Job Doc

What steps can I take to grow in my organization? Elaine Varelas examines

Opportunities and growth are vital to any position and the ability to advance is key to having productive employees stay long term. Elaine Varelas examines a variety of ways for addressing promotions and how to obtain them.

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Q: I like my company and want to grow here.  Who do I talk to?  My manager says I’m doing a good job, and I don’t think she wants me to change jobs because until me, she says things were a mess. How do I get her to support to move up? 

A: Congratulations on finding a company that you like, where you are doing well, and where you feel aligned.  It’s great that your manager communicates with you about your contributions and that you are doing a good job.  Don’t take that for granted.  Often managers forget to say “good job” as they have been trained to speak up only when things go wrong.  This is valuable feedback, and it speaks to your ability to perform well, so keep track of what she says specifically about how you’re doing a good job and take notes with examples.  This will serve you well later. 

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One of the things that you haven’t addressed is how long you’ve been in this role.  Often an employee’s idea of how long they’ve been doing a good enough job for a promotion is significantly different than what organizations believe. How long have you been under your current manager? Some organizations have internal policies or practices that say you have to be in a job for at least 12 months before you can apply for any other kind of internal roles. If you haven’t completed your 12 months, or whatever your organization’s equivalent is, then what you want to do is assess your abilities.  Have you learned all components of your job to mastery? Are there some things you do well, and other things that you could do better? And are there parts of your job that you could expand on to increase your area of responsibility? Do you work with all colleagues who depend on your work, and get them what they need on time and correctly?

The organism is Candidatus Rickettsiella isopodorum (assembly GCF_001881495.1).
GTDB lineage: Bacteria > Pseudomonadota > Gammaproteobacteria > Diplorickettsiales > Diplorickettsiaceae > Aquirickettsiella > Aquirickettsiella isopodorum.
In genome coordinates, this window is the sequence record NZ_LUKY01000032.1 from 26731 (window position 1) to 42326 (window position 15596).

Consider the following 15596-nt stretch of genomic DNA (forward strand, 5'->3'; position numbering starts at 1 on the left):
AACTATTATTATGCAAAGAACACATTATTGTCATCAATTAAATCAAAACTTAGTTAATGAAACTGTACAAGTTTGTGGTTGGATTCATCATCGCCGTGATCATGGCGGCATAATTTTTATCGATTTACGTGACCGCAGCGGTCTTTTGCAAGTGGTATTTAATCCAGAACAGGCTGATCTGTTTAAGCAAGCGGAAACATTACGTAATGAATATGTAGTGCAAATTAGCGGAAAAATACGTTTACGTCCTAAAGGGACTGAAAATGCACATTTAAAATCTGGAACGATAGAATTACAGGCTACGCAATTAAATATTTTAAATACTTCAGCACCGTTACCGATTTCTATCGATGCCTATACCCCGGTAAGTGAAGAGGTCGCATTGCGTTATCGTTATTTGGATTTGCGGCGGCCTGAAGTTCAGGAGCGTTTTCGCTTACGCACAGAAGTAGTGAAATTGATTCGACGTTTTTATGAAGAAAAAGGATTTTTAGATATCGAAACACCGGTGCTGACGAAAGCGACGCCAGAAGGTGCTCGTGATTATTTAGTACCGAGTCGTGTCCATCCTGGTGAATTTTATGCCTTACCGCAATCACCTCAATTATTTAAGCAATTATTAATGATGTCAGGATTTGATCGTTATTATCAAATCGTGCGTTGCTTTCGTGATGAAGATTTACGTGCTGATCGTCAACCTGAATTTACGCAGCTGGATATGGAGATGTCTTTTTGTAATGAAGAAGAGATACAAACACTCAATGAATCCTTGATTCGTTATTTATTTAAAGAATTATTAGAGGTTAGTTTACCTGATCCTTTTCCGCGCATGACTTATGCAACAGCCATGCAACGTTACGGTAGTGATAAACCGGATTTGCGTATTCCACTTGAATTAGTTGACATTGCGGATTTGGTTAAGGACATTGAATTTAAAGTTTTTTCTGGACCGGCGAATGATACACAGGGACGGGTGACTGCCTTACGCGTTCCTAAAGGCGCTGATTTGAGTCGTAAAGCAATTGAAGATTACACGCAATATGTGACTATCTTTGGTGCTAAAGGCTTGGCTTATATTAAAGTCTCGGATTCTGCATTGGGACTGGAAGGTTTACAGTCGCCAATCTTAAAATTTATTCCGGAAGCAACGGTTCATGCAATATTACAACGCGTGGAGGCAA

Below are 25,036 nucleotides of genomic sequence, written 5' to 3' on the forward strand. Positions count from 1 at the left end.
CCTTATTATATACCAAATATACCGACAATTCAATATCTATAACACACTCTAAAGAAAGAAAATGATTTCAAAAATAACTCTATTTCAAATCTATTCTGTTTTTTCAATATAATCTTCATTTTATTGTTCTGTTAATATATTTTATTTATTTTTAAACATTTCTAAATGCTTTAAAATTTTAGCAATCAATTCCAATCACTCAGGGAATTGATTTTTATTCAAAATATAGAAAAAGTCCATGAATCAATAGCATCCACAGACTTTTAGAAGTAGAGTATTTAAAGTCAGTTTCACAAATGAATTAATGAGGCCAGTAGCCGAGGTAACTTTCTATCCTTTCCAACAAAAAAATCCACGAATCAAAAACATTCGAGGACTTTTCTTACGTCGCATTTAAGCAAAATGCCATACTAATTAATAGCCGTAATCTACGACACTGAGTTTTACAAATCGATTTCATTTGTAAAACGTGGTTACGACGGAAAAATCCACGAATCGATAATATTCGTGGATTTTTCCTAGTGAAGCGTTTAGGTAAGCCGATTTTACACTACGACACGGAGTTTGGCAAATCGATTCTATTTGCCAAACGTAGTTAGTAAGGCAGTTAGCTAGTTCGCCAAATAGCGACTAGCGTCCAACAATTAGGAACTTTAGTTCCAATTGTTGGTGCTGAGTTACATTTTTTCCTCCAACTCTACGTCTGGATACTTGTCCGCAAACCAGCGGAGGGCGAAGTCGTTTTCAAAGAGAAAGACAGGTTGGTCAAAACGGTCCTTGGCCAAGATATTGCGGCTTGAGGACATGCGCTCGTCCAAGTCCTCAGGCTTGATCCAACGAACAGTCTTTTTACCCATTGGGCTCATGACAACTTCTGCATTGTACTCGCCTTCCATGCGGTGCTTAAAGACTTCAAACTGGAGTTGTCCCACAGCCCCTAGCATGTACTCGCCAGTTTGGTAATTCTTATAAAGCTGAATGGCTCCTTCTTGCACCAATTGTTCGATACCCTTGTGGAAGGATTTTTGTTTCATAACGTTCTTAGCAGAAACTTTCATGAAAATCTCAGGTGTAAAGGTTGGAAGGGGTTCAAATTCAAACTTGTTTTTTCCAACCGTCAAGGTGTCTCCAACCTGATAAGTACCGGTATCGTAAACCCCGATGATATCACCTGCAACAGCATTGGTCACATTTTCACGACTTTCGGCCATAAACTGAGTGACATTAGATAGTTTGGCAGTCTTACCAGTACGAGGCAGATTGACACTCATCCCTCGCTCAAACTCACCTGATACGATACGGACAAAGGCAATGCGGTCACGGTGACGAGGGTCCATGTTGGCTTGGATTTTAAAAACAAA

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Those kinds of behaviors are what gets you promoted. It’s not just about being able to do your job well, but about being able to see how your job interacts with other parts of the company, how your job contributes to the success of other segments of the organization, and how your job provides information that your manager needs. If you develop a broader understanding of all of those interactions, you may find your new role in a division that counts on the information that you provide. Some managers can be very protective of people in their groups when things are running smoothly. However, most managers know that if they don’t give people the opportunity to move ahead within their organization that they will look for advancement outside.   

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Having a conversation with your manager about opportunities within the organization is a good time to find out where she thinks your skill set would be most needed, where she thinks you would be challenged, and how to be in the position to develop.  This is also where you commit to her that you can document your role and train a new person to take over your responsibilities. These conversations can aide in easing her concerns about putting the department into upheaval if you’re promoted.  

Often managers don’t have time to have these career conversations with employees. HR might be able to provide that service, or career consultants can support organizations who want to retain and satisfy individuals who are looking for career growth internally.  All solutions work to retain talent.  If your organization chooses to ignore the need for these career conversations, your employees will move on.   

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